Birders have woken early to brave all sorts of weather over the past few weeks in order to tally up all the birds they can spot in an adult-avian hybrid of hide and seek. But the 122nd annual Christmas Bird Count ends today.
Gainesville residents joined on Dec. 19 for the local bird count, covering a 15 mile diameter centered on Paynes Prairie. Included in that 176 square miles of territory is Chapman’s Pond.
Tucked behind Veteran’s Memorial Park on Tower Road, Chapman’s Pond demonstrates a small connection between Gainesville and the founder of the Christmas Bird Count, one of the longest running wildlife censuses worldwide.
The bird county began in 1900 thanks to the efforts of Frank Chapman. An ornithologist and officer in the newly-formed Audubon Society, Chapman decided to steer people from the Christmas tradition of going on a bird hunt to a bird count.
According to the Audubon Society, that first Christmas, 25 counts happened nationwide with 27 participants recording 89 species of birds from the American Kestrel to the European Starling and Anna’s Hummingbird.
The National Audubon Society still has the list of species from Christmas 1900, when heavier-than-air flight was still primarily for the birds.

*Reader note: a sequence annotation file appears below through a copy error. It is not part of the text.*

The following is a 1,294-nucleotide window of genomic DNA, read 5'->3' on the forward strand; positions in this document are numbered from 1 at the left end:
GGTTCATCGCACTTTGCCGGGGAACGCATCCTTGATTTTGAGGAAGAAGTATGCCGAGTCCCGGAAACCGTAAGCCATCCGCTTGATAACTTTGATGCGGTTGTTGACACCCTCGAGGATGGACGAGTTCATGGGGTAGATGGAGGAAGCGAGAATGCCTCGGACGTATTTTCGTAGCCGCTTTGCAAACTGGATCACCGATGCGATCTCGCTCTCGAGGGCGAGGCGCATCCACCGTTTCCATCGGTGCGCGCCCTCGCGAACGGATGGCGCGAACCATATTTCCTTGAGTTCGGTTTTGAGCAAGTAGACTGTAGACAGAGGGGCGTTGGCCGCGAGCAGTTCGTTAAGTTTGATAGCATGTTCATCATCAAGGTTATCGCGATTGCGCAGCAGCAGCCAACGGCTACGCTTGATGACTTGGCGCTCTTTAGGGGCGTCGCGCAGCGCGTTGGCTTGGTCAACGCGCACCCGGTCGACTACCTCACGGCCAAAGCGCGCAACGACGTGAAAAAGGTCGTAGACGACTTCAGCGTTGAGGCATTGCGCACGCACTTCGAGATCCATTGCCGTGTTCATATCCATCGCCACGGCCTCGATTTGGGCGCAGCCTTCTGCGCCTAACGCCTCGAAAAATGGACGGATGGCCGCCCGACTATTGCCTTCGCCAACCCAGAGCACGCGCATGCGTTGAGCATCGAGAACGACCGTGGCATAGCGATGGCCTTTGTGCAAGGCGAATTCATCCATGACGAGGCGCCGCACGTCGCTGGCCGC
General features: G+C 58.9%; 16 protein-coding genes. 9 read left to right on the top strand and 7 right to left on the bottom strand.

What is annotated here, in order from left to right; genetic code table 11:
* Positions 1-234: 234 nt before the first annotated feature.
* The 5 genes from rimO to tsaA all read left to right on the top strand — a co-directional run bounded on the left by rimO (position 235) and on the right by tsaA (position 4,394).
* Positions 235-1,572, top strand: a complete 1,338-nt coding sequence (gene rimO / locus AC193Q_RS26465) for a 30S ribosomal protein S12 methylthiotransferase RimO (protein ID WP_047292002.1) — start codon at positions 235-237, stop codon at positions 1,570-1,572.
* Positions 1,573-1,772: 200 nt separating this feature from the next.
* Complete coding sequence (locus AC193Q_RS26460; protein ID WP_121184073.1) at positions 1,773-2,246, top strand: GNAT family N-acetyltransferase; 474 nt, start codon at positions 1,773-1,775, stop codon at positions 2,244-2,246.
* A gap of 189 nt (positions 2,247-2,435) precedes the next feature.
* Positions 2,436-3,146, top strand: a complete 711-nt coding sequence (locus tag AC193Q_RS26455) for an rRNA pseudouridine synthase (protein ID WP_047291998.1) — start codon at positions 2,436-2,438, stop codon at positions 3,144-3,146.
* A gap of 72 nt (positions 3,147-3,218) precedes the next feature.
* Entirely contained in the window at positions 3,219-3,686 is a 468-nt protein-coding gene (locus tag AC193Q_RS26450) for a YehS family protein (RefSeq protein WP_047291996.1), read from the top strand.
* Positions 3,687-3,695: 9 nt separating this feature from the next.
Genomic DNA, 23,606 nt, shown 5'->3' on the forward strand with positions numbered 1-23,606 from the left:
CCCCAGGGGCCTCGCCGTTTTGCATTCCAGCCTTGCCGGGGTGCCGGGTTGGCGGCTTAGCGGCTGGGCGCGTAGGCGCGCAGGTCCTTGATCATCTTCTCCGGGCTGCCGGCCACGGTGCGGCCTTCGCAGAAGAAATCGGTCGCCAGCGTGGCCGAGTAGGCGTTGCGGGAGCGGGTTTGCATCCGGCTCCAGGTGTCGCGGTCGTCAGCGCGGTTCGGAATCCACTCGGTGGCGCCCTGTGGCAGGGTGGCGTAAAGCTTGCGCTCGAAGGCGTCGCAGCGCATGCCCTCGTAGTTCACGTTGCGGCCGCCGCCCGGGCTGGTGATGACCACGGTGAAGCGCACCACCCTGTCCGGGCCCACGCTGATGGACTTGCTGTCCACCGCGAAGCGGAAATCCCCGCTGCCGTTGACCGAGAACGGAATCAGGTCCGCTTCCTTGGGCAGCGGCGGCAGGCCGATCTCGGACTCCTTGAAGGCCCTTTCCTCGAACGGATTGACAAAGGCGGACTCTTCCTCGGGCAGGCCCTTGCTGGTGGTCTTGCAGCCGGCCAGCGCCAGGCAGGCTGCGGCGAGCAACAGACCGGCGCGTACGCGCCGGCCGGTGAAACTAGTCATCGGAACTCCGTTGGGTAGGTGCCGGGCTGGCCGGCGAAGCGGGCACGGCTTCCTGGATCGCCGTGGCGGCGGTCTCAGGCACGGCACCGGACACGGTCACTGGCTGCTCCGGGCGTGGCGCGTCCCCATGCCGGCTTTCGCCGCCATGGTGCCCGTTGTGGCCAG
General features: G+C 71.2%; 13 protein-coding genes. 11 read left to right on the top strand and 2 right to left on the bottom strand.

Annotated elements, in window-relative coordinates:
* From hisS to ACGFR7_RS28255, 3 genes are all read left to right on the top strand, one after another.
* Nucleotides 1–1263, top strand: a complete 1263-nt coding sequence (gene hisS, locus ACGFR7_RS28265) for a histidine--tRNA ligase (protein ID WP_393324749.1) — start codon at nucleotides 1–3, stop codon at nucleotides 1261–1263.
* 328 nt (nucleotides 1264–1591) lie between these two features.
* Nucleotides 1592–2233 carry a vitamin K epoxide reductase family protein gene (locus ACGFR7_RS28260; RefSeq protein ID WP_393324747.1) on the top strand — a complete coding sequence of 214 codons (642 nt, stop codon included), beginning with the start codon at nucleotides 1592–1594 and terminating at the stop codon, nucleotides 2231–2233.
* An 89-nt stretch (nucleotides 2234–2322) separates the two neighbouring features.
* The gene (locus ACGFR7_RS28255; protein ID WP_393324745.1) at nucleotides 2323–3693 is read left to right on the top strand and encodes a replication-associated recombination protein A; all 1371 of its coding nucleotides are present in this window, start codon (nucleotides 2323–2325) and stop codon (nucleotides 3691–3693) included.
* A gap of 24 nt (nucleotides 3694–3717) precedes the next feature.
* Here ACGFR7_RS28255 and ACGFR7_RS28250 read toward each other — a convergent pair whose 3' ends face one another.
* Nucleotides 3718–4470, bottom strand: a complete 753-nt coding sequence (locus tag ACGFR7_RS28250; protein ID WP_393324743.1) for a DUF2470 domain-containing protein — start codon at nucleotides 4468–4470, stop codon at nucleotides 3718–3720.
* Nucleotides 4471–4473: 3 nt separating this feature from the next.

This year, thousands joined the count from as far south as the Drake Passage south of Cape Horn, Chile, to Arctic Bay in the upper reaches of Canada.
And yes, Chapman is the namesake for Chapman’s Pond. The avid conservationist wintered near the pond in 1887 where his mother had a winter cabin.
He called Florida an “ornithologist’s paradise,” according to the Boone & Crockett Club, and GRU notes that he returned in 1930 and recorded 130 bird species.
Chapman’s Pond, opened by GRU in 1997 using its reclaimed water, serves as home to local wildlife and provides trails for locals. It’s also the area’s largest passive recreation park.
Each day, approximately 1.5 million gallons of reclaimed water are cycled from the Kanapaha Water Reclamation Facility into the pond, according to GRU placards at the site.
In 2002, the Florida Fish and Wildlife Conservation Commission added Chapman’s Pond to its list of sites on the Great Florida Birding Trail.